Family care minders must have appropriate training. The adult-child ratio in family day
care is one to four, including the child minder's own children. In addition, part-time
care may be provided for one pre-school or school-aged child.
ECEC is realised in co-operation between various actors forming a wide network that
provides services for children and families. These actors include social welfare, health
care and education authorities, various organisations and communities that work in favour
of children and families and parishes with their ECEC services.
The Finnish ECEC system and the concepts it covers are
illustrated in the following figure.
The ECEC system for children aged 0-6 in Finland
Finnish ECEC may be described through the concept of EduCare, where care, education and
instruction have been combined to form an integrated whole.
ECEC is built on conscious, systematic and goal-oriented interaction and co-operation.
Goals are based on a holistic view of the child's growth, development and learning. This
view, in turn, is based on comprehensive multidisciplinary information and research and a
profound knowledge of ECEC methods.
Growing and learning are understood to constitute a lifelong
process. Upbringing at home and in day care forms the foundation for lifelong learning.
A child is an active learner, whose learning is guided by curiosity, the will to
explore and joy of realisation. Instead of emphasising the individual nature of growing,
communality is brought forward as an important element. The core of learning is not in the
information offered being pre-digested from the outside, but in the interaction between a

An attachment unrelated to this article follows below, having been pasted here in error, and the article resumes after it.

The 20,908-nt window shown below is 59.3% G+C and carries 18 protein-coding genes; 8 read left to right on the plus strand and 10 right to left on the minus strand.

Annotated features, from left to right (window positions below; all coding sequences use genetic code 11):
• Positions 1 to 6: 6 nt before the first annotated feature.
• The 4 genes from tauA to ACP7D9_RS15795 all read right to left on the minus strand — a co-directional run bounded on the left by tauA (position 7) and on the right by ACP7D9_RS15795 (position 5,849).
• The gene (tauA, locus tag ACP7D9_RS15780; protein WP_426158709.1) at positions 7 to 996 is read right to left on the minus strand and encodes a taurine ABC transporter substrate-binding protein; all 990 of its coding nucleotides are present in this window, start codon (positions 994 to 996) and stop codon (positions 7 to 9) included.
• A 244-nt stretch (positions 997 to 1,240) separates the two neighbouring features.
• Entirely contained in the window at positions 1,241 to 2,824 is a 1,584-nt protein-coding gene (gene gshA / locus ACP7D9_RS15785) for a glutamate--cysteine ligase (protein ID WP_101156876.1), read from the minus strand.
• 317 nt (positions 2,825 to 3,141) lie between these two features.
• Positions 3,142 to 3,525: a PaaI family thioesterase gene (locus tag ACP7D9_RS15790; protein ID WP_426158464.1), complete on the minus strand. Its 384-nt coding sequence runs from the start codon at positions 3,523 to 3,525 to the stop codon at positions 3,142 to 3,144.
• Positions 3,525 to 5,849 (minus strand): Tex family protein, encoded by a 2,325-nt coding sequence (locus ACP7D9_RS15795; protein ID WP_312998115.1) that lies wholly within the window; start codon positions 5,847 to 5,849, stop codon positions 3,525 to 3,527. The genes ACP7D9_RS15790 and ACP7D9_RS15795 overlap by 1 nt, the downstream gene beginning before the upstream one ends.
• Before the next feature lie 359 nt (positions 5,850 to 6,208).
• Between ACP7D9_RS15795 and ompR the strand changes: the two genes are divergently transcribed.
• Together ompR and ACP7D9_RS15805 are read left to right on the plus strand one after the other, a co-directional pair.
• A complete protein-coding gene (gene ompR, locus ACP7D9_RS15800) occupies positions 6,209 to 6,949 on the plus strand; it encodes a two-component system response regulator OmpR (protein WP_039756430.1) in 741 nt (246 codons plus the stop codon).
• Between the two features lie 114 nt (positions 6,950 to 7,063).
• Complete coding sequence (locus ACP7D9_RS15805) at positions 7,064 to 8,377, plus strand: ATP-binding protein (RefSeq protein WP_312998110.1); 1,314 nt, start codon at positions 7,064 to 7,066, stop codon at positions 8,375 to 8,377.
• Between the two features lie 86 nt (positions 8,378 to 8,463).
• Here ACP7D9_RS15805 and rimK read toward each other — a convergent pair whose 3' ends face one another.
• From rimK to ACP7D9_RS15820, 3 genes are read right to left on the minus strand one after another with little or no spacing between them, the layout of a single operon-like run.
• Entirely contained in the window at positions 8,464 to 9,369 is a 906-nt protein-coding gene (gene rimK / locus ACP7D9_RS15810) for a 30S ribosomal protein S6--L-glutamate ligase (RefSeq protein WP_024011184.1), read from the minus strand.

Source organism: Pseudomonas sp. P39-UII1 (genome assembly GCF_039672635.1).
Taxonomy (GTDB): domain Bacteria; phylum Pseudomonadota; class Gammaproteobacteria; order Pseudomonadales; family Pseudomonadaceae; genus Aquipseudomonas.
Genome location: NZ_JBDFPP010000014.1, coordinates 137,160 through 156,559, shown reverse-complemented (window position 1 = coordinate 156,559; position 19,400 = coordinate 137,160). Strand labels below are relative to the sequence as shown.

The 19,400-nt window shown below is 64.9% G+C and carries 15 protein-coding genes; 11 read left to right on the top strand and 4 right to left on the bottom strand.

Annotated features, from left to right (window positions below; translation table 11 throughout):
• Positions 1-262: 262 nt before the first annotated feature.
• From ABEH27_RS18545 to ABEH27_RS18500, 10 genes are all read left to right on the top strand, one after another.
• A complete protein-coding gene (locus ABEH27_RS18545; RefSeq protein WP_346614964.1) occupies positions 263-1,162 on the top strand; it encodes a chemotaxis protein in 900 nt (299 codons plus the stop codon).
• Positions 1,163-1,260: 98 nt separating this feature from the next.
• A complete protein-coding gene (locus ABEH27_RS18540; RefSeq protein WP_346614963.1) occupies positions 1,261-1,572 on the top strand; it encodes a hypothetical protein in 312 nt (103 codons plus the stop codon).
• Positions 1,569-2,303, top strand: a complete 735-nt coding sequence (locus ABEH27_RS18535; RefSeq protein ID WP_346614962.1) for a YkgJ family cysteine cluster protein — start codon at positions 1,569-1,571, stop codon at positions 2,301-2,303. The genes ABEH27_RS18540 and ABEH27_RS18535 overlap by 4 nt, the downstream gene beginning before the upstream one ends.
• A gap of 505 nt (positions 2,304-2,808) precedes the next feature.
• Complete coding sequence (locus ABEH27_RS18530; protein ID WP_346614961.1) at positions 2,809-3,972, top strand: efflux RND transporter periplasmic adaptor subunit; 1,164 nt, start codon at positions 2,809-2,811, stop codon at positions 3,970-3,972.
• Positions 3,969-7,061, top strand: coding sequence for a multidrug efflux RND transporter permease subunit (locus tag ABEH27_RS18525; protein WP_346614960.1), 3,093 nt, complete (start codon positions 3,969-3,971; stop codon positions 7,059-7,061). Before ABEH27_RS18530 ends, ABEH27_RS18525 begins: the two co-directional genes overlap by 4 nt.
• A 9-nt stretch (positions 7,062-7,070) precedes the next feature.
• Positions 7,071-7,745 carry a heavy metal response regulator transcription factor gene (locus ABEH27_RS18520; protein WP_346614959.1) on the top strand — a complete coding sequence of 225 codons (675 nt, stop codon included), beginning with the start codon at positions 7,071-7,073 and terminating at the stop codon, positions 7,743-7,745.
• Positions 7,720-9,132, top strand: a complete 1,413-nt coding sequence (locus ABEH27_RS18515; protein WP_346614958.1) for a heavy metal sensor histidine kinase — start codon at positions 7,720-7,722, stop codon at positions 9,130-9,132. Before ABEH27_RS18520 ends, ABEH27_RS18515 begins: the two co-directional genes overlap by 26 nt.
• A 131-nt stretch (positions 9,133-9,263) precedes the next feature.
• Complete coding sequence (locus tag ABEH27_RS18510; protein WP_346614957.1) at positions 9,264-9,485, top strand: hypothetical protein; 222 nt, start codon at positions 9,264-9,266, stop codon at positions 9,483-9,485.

child and the environment. Children's self-motivated play is a natural way of learning
things related to their physical, emotional, social and intellectual development.
Children in day care must be provided with the special services they need at a
sufficiently early stage. Special support in early childhood education and care is usually
arranged together with other children, however, ensuring at the same time that the child
receives the necessary special services and that the staff have sufficient training. Also
a rehabilitation plan should be drawn up for children in need of special care and
ROLE OF THE PARENTS
The parents (guardians) bear the main responsibility for the upbringing of their
children. Public ECEC services support the parents in the upbringing of the child. The
parents choose ECEC services for their children.
Parents and ECEC workers work together as partners to support the child's growth,
development and learning. This partnership is characterised by interaction on equal terms,
combining the expertise and knowledge of both the parents and the staff.
Parents participate in their child's ECEC and in the planning and assessment of
activities. An individual educational plan is made for every child as a basis for
co-operation between the day care service and parents.
There are about 419 000 children under the compulsory school age of 7 years in Finland.
The proportion of these children of the total population has been decreasing constantly
and was less than one-tenth (8.3%) in 2000. It is estimated that the proportion will
continue to decrease.
About one half of all children under school age make use of municipal day care
services. A total of 85% of all children in day care are in full-day care. Further, well
over 90% of all 6-year-olds take part in pre-school education, and more than half of these
are also in need of day care.
0-6 yearold-children in municipal day care at the end of 2000
||Children in day care
||% of the age group
Day care for children aged 0-6 years at the end of 2000